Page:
“With restaurants shut down or operating under severe curbs, the aggregators too rework their business models and try to maximise their profitability,” said AD Singh, managing director of Olive Group, which runs marquee restaurant brands such as Olive Bar and Kitchen, SodaBottleOpenerWala and The Grammar Room.
Heavy discounting offered by the two leading food ordering platforms has been a bone of contention between them and the Rs 4.2 lakh-crore restaurant industry that is working under severe cost pressure since the coronavirus outbreak and the first lockdown in March 2020.
“Delivery has become the only mode of survival now,” said Sagar Daryani, chief executive of Wow! Momo. “Earlier the aggregators were pushing the habit creation of deliveries but now that the habit has been created, they too have realised that deep discounting is not the way forward.” Daryani is also vice president of restaurant association National Restaurant Association of India (NRAI).
The chief executive of a premium Delhi-based restaurant chain, however, said, “As and when the situation normalises and restaurants reopen, we expect the heavy discounts by aggregators to come back.”
An executive at Zomato, speaking on the condition of anonymity, said the current decline in discounting is cyclical after heavy Christmas and New Year discounts.
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Emails sent to spokespersons of Swiggy and Zomato remained unanswered.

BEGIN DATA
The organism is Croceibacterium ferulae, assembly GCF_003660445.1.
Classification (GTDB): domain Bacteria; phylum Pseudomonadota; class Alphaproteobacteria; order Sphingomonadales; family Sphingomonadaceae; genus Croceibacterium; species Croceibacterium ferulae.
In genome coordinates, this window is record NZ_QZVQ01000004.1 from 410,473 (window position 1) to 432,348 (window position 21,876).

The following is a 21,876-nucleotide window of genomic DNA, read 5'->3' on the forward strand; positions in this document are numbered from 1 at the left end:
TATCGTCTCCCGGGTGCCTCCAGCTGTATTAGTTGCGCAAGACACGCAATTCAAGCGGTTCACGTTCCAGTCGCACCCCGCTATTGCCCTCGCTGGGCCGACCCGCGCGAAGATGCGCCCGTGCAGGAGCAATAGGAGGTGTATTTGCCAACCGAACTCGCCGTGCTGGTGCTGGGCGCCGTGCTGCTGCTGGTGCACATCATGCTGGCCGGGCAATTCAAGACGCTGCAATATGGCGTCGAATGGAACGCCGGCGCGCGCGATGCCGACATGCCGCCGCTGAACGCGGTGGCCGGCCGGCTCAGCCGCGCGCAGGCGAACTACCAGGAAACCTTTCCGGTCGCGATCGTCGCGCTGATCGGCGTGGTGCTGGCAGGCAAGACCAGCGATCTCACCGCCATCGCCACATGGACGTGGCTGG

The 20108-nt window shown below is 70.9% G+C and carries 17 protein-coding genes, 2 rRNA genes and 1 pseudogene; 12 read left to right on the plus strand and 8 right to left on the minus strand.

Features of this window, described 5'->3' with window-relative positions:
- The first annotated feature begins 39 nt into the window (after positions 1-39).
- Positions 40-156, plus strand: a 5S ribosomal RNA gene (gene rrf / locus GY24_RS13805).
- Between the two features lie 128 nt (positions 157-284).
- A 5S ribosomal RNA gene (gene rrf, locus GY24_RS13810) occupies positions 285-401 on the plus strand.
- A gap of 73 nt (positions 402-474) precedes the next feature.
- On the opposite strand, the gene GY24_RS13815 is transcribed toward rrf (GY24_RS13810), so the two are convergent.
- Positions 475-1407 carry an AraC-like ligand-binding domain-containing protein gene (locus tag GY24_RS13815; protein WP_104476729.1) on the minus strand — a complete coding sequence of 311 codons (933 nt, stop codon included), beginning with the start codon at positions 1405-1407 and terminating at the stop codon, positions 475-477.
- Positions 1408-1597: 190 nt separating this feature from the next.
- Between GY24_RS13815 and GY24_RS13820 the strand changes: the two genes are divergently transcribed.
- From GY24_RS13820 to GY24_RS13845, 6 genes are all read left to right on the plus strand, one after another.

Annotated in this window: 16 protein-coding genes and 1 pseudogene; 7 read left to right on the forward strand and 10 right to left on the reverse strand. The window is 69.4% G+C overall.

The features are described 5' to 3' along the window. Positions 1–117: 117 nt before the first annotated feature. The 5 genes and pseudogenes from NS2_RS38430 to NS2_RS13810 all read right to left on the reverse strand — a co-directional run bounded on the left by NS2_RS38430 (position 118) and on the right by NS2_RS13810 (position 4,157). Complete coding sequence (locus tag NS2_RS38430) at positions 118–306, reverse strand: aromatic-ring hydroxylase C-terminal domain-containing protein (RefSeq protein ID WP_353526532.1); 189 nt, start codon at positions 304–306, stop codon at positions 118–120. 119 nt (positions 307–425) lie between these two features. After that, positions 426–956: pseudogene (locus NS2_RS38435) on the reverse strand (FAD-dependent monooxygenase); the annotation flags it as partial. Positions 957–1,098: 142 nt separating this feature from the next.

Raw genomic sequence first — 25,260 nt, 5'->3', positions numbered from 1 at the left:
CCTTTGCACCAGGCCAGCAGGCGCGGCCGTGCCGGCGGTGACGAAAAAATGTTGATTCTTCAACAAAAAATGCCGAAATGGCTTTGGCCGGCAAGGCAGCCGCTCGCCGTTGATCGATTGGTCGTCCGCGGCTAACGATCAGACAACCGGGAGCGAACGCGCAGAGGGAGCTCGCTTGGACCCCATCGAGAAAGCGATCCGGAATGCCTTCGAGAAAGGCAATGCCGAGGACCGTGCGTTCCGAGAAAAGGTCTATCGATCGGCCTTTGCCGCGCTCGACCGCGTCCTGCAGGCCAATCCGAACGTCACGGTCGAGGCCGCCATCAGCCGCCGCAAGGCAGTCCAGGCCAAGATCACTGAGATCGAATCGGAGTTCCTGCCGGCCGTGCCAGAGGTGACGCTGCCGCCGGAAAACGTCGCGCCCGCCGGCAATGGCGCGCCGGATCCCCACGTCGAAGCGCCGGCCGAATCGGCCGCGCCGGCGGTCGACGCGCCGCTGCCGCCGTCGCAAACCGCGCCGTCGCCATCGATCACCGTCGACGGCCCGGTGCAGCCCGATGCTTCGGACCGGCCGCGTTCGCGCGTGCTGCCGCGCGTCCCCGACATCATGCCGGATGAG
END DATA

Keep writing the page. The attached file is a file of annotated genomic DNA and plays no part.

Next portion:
The development comes
amid mass shutdown of restaurants and pubs in some cities, particularly Delhi where the Delhi Disaster Management Authority (DDMA) on Monday ordered restaurants and bars to stop dine-in services, allowing only delivery services and takeaways. “The new guidelines, which prohibits dining completely and allows only deliveries, is completely unsustainable,” NRAI president Kabir Suri said.
Delhi NCR, according to NRAI estimates, is the second largest organised food service industry in the country. There are more than 95,000 organised and unorganised eateries in Delhi, it said.
This latest round of restrictions comes after months of shutdown during the first and second waves, followed by operations being allowed at 50% capacity.
Some industry executives pointed to rising raw material and fuel costs to justify higher prices. “Very steep inflation in costs of ingredients is also limiting restaurants and forcing them to cut down on discounts,” said Singh of Olive Group.
Also, starting January 1, the Centre
has directed Swiggy and Zomato to collect and deposit tax at 5% rate to bring food vendors who are currently outside the goods and services tax (GST) threshold under the tax net.
India’s largest quick service restaurant chain Jubilant FoodWorks, which operates Domino’s pizza and Dunkin’ Donuts, recently increased prices by 5-6% across its portfolio. “Domino’s India remains focused on maintaining its value-for-money proposition,” the company had said. “We view the pricing action positively as it helps offset some margin pressure, with limited impact on demand.”
Costs of vegetables, edible oils and fuel have increased by up to 20% over the last year.
Retail inflation hit a five-month high in December when consumer prices, led by food and manufactured items, rose 5.59% year on year and by 4.91% month-on-month, according to data by the Ministry of Statistics.
While dine-in business has taken a hit, sales through delivery have surged in large food services markets such as Maharashtra, Karnataka and Punjab.
Zomato and Swiggy reported record numbers of deliveries on New Year’s Eve. Zomato said it reached 2.5 million orders for the first time in one day, while Swiggy crossed 2 million orders.
Mid last year, NRAI had moved the Competition Commission of India (CCI),
alleging that Swiggy and Zomato were forcing restaurant partners to give discounts on their platforms to maintain good visibility on the platform, among other allegations.